Objective: To address the controversy of ovarian preservation during a hysterectomy for benign indications by using our experience with residual ovary syndrome (ROS). Study design: Over a period of 20 years, 2561 hysterectomies (during which one or both ovaries were preserved) were performed at the Golda Medical Center, Israel. A retrospective, quasi, case-control analysis was undertaken. Results: The incidence of ROS was 2.85%. While chronic pelvic pain was the principle indication for subsequent reexploration in 52 patients (71.3%), an asymptomatic pelvic mass noted during routine follow-up examination accounted for 24.6% of operations for ROS. The majority (75.4%) of patients underwent surgery during the first 10 years, while the highest incidence occurred within the first 5 years (46.6%). Furthermore, histological examination revealed functional cysts, benign neoplasm and ovarian carcinoma in 50.7%, 42.6% and 12.3% of the cases, respectively (in nine patients more than one pathology was observed). Conclusions: Since ROS was found to occur in 1/35 women who had undergone previous hysterectomies mainly due to physiologic ovarian function and benign cyst formation, but not malignancy, we believe that routine oophorectomy is justified in premenopausal women over 45 years of age. However, the final decision to perform elective oophorectomy at the time of hysterectomy for benign disease should be established on an individual basis, taking into consideration age, individual and family risk factors, the patient's preference and ability to ensure long-term compliance to exogenous hormone replacement therapy.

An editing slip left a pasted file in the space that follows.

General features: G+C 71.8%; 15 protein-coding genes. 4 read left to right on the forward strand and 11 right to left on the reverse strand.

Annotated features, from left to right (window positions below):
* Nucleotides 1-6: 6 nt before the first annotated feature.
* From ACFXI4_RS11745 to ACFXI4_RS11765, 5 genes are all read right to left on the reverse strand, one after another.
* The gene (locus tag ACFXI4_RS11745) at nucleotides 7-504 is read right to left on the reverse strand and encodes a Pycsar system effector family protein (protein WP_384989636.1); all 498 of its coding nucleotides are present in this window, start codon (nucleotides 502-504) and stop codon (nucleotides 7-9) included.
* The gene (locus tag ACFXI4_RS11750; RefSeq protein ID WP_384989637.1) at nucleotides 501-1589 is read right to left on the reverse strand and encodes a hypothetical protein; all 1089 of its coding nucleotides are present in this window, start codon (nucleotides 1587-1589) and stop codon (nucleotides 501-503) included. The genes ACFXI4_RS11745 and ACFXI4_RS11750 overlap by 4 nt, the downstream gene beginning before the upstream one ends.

|Number of pages||6|
|Journal||European Journal of Obstetrics, Gynecology and Reproductive Biology|
|State||Published - Sep 1996|
- Residual ovary syndrome